On this week’s 51%, we bring you a few stories focused on women and the military… from U.S. Senator Kirsten Gillibrand’s calling out a report on sexual assault to the Secretary of Veterans Affairs take on the report to the moving process. And in civilian life, we’ll learn about axe throwing.
The Department of Defense recently released a report showing that sexual assaults in the military have increased. Democratic Senator from New York Kirsten Gillibrand spoke her mind during a Senate Armed Services Committee hearing in early May, addressing General James McConville, nominated to be Chief of Staff of the Army. She refers to SAPRO, which is the Sexual Assault Prevention and Response Office that conducts and reviews research to evaluate the effort and impact of sexual assault prevention and response programs across the Department of Defense.
Meantime, Air Force Reserve Colonel Robert Wilkie, who has served as the U.S. Secretary of Veterans Affairs since July 2018, addresses the report, speaking with 51%’s Jim Levulis.
There is proposed bipartisan legislation in the House to direct the Secretary of Veterans Affairs to submit a report to Congress on the availability of prosthetics for women veterans. Republican New York Congresswoman Elise Stefanik is co-leading the legislation with Democrat Chris Pappas of New Hampshire. Stefanik says the VA has a long history of developing and providing state-of-the-art prosthetic technology and rehabilitation services for veterans with amputations. However, the research is largely focused on developing prosthetics for men, and has failed to take into account the difference in women’s body types during the creation of this technology. This legislation is supported by multiple veteran service organizations, including the Disabled American Veterans Department of New York.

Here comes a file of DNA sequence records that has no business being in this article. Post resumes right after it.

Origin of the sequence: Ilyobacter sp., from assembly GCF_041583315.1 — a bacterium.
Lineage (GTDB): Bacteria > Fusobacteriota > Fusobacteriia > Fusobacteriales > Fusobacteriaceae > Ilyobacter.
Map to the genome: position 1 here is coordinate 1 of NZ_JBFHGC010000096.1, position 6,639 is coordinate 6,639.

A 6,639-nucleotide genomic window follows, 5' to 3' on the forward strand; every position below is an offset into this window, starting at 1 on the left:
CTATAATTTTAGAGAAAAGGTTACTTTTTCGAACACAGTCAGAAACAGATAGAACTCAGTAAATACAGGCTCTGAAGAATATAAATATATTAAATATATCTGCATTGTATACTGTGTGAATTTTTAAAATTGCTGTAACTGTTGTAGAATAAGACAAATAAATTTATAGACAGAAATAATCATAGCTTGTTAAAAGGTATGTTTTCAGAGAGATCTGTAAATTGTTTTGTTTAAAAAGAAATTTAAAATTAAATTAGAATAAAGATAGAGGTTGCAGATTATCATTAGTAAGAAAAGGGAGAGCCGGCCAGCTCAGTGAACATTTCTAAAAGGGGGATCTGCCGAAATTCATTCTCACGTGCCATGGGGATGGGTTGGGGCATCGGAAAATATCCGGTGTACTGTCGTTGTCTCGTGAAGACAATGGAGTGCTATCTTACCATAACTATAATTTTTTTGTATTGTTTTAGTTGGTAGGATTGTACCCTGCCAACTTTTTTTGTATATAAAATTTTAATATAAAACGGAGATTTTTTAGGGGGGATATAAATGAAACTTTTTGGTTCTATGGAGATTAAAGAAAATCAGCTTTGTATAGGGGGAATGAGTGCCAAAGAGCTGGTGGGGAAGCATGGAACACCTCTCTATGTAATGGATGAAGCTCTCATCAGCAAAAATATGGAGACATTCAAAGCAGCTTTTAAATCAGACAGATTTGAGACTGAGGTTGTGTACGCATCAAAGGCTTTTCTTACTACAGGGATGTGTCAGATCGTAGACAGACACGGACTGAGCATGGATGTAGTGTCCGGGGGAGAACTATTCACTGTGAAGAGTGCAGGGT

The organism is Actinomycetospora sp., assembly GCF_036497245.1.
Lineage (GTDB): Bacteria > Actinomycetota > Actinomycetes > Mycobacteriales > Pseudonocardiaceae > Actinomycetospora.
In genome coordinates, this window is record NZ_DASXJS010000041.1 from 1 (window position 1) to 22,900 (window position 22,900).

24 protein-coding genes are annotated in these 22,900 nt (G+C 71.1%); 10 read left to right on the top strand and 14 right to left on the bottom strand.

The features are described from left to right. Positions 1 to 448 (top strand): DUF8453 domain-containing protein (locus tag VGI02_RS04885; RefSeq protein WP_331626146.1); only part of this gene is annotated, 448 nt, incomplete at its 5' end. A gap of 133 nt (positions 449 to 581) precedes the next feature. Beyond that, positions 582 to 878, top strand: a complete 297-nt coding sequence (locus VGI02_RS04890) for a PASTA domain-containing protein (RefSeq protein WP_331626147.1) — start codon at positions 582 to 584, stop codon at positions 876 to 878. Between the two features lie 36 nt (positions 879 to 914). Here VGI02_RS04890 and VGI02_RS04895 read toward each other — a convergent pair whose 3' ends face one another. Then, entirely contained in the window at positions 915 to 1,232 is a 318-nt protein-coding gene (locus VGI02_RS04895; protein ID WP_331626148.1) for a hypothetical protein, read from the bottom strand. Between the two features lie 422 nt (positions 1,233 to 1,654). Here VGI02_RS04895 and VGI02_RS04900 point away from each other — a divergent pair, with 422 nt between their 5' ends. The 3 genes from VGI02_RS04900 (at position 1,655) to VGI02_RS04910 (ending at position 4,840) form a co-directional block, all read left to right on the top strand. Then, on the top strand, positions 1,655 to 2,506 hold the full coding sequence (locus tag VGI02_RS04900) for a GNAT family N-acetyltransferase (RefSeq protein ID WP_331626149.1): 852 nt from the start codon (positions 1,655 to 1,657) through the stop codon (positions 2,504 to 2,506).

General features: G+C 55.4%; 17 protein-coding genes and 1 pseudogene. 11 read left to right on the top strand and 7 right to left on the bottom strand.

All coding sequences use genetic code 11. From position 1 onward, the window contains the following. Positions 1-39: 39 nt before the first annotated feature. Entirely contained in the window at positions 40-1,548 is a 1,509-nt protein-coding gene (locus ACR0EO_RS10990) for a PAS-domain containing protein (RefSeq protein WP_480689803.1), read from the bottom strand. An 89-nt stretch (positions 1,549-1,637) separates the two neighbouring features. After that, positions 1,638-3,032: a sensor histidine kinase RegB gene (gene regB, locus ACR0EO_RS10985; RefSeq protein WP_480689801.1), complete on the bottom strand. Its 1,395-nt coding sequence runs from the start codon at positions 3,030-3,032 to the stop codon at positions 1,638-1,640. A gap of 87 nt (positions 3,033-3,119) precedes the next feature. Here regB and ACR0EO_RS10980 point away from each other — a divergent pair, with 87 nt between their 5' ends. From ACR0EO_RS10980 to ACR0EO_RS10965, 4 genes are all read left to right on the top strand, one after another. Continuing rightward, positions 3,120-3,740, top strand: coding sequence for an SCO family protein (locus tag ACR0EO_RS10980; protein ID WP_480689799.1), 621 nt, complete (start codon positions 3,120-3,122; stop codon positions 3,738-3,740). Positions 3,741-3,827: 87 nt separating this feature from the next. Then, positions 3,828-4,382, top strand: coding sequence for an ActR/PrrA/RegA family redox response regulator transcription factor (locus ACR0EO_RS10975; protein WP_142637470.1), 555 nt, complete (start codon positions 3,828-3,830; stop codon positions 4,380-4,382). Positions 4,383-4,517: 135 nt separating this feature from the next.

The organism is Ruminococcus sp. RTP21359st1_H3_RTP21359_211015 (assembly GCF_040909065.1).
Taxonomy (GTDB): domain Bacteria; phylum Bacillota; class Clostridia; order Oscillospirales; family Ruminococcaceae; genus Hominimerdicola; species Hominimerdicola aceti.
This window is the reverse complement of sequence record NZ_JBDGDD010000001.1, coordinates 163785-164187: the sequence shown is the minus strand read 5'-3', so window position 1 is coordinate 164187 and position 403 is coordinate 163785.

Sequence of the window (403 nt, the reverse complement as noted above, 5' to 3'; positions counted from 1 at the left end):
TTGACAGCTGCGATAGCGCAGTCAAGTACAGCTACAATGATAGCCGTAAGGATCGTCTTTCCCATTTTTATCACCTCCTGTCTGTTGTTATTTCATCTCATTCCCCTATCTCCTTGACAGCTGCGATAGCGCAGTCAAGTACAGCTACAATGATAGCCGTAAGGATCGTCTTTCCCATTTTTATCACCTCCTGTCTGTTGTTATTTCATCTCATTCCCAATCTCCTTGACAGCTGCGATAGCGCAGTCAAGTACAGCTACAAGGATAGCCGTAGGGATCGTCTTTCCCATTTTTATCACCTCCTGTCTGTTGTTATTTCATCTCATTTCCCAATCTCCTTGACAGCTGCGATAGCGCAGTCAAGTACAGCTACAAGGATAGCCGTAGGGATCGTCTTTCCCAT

After years of complaints, the Pentagon is trying to reform the way it manages the moving process for military families. The current system is plagued by delays, lost shipments, theft, and lack of accountability, as Carson Frame reports for the American Homefront Project.
This story was produced by the American Homefront Project, a public media collaboration that reports on American military life and veterans. Funding comes from the Corporation for Public Broadcasting.
In the last 10 years, axe throwing has become an international phenomenon, building a worldwide community of passionate axe throwers and a number of axe throwing venues. Most people discover axe throwing through a trip to a venue for, say, a birthday celebration or Friday night work social. For them, axe throwing goes from a fun night out to a weekly staple. They join axe throwing leagues and could discover not just their new favourite sport, but their tribe: like-minded, friendly people who love throwing axes and making friends. And it’s not just local leagues that offer competitive axe throwing these days. There are national and international axe throwing competitions that are becoming serious business. Thirty-year-old Krista Mackie began her axe-throwing journey a little over a year ago in Whistler, Canada. She has since gone on to compete at the annual National Axe Throwing Championships in Toronto, where there’s a $20,000 prize pot. Mackie tells 51%’s Elizabeth Hill that it was actually her boyfriend’s joke that helped get her into the sport.
That’s our show for this week. Thanks to Elizabeth Hill for production assistance. Our executive producer is Dr. Alan Chartock. Our theme music is Glow in the Dark by Kevin Bartlett. This show is a national production of Northeast Public Radio. If you’d like to hear this show again, sign up for our podcast, or visit the 51% archives on our web site at wamc.org. And follow us on Twitter @51PercentRadio